Following the work done by Dan Berstein to compare various cryptographic primitives in SUPERCOP, from stream ciphers, hash functions, and more recently CAESAR candidates, we introduce a Python tool that we call SUPERCOPy that allows to parse SUPERCOP results and draw custom graphs to compare various primitives.
The source code can be downloaded here: SUPERCOPy.tar.gz.
Presentation of SUPERCOPy
We show below the graphical interface of SUPERCOPy, which allows to select:
- the type of data to display,
- the lengths of inputs,
- the oldest SUPERCOP version to consider,
- the types of architectures to include in the graph,
- the primitives to add.
Example: CAESAR competition
Selection of algorithms
The current algorithms selected to appear in the SUPERCOPy graphs are reported in the following table.
|Versions of Round 3 CAESAR candidates selected in the graphs|
|CLOC and SILC||aes128n12t8clocv3, aes128n12t8silcv3|
- For AES-JAMBU, while a version 2 exists (aesjambuv2):
- there is no recorded benchmarks for it in SUPERCOP yet,
- and to the best of our knowledge there is no design difference between v1 and v2.
- For Ketje Sr, a version 2 also exists (ketjesrv2), however:
- the change between v1 and v2 mainly reorders the way the data is inputed/outputed from the internal state, which should not affect the performances by a significant factor,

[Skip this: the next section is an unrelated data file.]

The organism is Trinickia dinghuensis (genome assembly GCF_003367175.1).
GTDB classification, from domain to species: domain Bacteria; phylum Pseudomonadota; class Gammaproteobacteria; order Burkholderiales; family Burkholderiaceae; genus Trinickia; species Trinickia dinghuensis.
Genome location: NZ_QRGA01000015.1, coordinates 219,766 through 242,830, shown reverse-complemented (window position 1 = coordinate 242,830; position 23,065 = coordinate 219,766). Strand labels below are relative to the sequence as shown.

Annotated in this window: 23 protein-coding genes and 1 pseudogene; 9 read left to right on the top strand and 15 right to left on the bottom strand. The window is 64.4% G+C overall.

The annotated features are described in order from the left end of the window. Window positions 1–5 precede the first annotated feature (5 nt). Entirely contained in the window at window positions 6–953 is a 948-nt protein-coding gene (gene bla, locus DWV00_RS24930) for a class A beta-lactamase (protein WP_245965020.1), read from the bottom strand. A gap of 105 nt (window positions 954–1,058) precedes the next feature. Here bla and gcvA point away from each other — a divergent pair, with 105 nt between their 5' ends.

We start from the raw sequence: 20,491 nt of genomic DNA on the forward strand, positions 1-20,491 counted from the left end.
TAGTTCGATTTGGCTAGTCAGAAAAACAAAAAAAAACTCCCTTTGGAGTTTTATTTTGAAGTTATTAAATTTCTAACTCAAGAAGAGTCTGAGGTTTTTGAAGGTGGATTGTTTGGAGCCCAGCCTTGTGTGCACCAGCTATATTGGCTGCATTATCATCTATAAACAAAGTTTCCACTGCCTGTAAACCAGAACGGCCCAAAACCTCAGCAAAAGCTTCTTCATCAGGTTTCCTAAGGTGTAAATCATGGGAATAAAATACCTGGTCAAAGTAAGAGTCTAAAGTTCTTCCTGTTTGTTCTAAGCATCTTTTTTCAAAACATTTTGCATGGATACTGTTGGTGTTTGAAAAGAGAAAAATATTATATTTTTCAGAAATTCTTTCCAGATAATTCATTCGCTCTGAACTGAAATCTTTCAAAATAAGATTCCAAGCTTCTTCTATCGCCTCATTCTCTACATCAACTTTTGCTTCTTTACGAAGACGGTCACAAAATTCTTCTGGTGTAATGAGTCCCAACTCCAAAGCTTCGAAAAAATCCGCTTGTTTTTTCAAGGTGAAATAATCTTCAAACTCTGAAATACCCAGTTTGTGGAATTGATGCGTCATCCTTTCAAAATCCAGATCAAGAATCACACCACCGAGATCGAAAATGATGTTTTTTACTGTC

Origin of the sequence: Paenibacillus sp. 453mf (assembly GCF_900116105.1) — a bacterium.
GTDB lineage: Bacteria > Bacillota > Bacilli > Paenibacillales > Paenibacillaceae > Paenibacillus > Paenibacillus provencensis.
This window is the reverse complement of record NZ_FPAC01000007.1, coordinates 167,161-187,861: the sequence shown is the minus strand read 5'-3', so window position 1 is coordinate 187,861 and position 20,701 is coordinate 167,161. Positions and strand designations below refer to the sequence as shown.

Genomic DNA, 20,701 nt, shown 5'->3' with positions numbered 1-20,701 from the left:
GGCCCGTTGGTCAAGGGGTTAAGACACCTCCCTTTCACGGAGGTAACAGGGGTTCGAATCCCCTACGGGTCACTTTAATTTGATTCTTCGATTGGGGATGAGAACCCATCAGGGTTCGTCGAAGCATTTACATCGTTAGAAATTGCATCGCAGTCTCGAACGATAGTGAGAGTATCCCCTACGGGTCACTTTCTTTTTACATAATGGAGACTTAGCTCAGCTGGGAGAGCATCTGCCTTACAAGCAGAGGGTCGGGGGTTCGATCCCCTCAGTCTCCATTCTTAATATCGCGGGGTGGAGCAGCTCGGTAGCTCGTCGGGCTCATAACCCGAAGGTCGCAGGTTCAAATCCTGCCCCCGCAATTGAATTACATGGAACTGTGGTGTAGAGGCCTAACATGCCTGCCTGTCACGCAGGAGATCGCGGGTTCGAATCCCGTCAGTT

- and the only SUPERCOP benchmark available for ketjesrv2 are extremely slow (reference implementation only).
- COLM is excluded because software implementations have not yet been benchmarked in SUPERCOP.
Case study: long messages, no associated data
We give an example of the graphs the tool can output, by showing the results from SUPERCOP (after 2016/10/26) on the CAESAR competition Round 3 candidates.
More graphs comparing the CAESAR Round 3 candidates can be found below. Data "X+Y" refers to a message either long or containing X bytes and associated data either long or containing Y bytes. The graphs include aes128gcmv1 (for comparison) as well as the 15 CAESAR candidates that advanced to the Round 3.
|Comparison of Round 3 CAESAR candidates (main versions)|
Example: Stream Ciphers
We give another example by showing the results from SUPERCOP (after 2016/09/10) on a selection of stream ciphers for long messages.
Details about the source code
The source code of SUPERCOPy can be found here: SUPERCOPy.tar.gz.
Generating all the graphs can be achieved by running the Bash script
This file contains a sequence of commands described below.
First, the script fetches the SUPERCOP data as HTML files:
curl -s -O https://bench.cr.yp.to/computers.html curl -s -O https://bench.cr.yp.to/results-caesar.html curl -s -O https://bench.cr.yp.to/results-hash.html curl -s -O https://bench.cr.yp.to/results-sha3.html curl -s -O https://bench.cr.yp.to/results-stream.html
Then, the script calls two Python script (given here with the example of stream ciphers):
python parse.py -f results-stream.html -c computers.html -a ALL > stream.txt, which parses the input file to format it for input to the next script.
python generate_graphs.py stream.txt 00000000 messages long, which generates the graph as PNG and PDF files, with an explicit filename.
The script that triggers a graphical interface is called
generate_graphs_interface.py and runs under Python3 and relies on Tkinter.
Details about the data
SUPERCOPy starts by parsing the page of results from SUPERCOP and discard all the benchmarks marked as "unstable", "normally" or the values with high variance (in red).
Then, we print on a graph the selected algorithms (e.g., the main proposal for the Round 3 CAESAR candidates), sorted by architectures (amd64, x86, arm, etc.), then chronologically.